Is Debt Consolidation Right For Me?

In a nutshell, debt consolidation is when you put all your debts into one lump sum. Debt consolidation can work if you have good credit, if the balance isn’t too high and if you’re really committed to paying it off.

How Does Debt Consolidation Work?
In financial terms, debt consolidation is a process where high-interest debts are rolled under a single, lower interest loan. Total debt can be reorganized and reduced, which can lead to a faster pay-off.
Keep in mind that debt consolidation in itself will not solve all debt problems. You will still need to practice sound financial habits, i.e., living within your means. What’s more, it’s not the best way to deal with a huge debt that has gotten out of hand.
Debt consolidation is great if the total debt balance is still manageable, and if you’re just looking to reorganize all your bills, each with their own interest rate and due date under a single, more manageable loan platform.
Debt Consolidation and You
There are currently 2 debt consolidation options you should know about. Both of them operate under the same premise that you’ll end up with only one monthly bill to pay.
A 0% Interest Balance Transfer. The balance is usually transferred over to a credit card. The card company offers a promotional rate for you to be able to pay the balance in full quicker.
A Fixed Rate Personal Loan. A 2-step process that involves you taking a loan to pay off the total debt, then paying back the loan in installments over an agreed period of time.
You may also take out a 401(k) or home equity loan to pay off the debt but this is a risky affair that may cause a negative impact to your retirement or property. In considering debt consolidation, you’ll need to factor in your debt-to-income ratio, your profile and credit score.
As a general rule, debt consolidations are a viable option if you have the following:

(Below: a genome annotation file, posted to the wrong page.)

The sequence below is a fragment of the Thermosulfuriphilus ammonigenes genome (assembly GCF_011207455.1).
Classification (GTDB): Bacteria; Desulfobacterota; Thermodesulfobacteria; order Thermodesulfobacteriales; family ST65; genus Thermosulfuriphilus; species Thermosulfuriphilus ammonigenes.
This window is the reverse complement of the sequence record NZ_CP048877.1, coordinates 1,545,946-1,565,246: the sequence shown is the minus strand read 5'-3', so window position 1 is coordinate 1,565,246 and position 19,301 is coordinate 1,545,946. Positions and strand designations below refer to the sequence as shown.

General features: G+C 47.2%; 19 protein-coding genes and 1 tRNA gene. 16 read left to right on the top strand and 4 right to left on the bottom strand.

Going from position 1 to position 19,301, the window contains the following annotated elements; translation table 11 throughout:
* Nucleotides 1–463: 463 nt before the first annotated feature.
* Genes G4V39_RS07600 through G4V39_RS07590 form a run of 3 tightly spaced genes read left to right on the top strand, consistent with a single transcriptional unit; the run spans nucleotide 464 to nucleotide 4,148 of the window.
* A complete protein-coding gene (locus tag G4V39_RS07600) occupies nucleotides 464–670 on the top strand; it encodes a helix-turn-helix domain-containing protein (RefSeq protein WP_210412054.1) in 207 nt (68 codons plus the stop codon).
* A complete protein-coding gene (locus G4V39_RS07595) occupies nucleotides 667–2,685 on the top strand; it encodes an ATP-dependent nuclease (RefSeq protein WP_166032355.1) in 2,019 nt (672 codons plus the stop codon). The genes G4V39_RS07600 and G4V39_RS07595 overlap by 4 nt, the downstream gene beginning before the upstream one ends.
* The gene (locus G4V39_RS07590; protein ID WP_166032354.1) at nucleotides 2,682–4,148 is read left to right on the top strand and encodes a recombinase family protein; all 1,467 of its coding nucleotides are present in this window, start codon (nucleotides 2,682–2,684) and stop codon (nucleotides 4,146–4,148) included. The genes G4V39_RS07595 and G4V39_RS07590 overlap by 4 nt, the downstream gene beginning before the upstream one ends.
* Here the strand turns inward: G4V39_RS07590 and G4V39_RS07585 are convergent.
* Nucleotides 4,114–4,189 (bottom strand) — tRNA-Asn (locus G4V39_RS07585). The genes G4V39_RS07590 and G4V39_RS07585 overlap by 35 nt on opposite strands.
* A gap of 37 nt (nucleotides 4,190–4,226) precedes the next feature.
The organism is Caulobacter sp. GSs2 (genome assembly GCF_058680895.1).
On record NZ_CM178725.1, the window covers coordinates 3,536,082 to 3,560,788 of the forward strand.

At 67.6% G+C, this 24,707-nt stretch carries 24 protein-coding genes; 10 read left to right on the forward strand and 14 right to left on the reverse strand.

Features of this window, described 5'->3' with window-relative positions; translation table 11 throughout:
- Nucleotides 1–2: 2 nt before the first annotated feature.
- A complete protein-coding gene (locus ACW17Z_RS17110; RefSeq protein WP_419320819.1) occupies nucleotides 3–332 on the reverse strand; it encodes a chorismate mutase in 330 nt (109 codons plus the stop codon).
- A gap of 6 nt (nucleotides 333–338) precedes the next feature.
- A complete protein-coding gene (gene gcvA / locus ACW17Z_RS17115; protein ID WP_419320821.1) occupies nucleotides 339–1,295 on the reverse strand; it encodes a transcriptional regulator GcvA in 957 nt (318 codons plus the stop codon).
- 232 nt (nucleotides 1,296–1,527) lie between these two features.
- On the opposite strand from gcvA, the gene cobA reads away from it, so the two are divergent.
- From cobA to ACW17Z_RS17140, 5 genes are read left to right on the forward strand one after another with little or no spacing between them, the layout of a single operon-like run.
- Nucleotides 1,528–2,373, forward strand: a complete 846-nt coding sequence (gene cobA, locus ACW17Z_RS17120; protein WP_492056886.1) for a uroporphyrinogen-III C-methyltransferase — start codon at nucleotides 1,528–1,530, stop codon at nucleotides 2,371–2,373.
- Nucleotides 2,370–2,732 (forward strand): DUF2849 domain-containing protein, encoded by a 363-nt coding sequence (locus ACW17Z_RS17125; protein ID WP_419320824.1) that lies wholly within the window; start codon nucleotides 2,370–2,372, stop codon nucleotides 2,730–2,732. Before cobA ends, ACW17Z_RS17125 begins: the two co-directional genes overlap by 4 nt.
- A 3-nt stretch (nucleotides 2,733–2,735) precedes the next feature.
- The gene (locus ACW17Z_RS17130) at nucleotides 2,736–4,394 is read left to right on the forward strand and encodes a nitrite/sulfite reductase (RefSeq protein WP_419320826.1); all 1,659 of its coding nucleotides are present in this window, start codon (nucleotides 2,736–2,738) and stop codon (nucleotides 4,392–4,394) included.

– Your current cash flow can cover the monthly payments consistently
– You can get a 0% credit card balance transfer or a loan that has a lower interest rate
– The total debt balance is not more than 50 percent of your income
– You have a sound financial plan that ensures this won’t happen again
Here’s what you need to do first- add up all unsecured debts such as personal loans, medical debts and credit card balances. Do a side-by-side comparison with your gross annual salary. If the total debt is half than the annual income and if you can pay off the debt within 5 years, then a debt consolidation plan is a great fit. For example, if you have 4 debt balances from credit cards that have varying interest rates and you have a good credit because you pay them all on time, then you may qualify for a debt consolidation plan that has a significantly lower interest rate.
A loan can also show you that it’s possible to pay off your debt in a set amount of time. You can be sure that a 3-yr loan will be successfully paid off as long as you pay the recommended amount on time. In a credit card debt, paying only the minimum means you’ll be stuck paying the debt for months or even years, and in the end you’ll be paying a lot more than what you borrowed in the first place.
When You Should Not Opt For Debt Consolidation
If the current debt can be paid off within a year and you only save a little bit by consolidating, then it’s probably better to stick to the original plan. You can come up with your own debt payment method such as the debt avalanche or the debt snowball.
If the debt you owe is more than 50% of your total income and if you won’t be able to pay off that balance in the span of 5 years, then it would be better to seek debt relief instead of consolidation.
Debt settlement companies can negotiate with the creditors for a lower debt balance at the cost of them getting a percentage of those savings. The downside is that this can take years and your credit score will suffer. In some instances filing for bankruptcy may be a quicker and more affordable option.
Credit counseling companies offer debt management plans that could reduce the interest rates on your credit card balances. Payment is made to the agency which gets passed on to the creditors. The downside is that you won’t be able to use that credit card while you’re on the debt management program.

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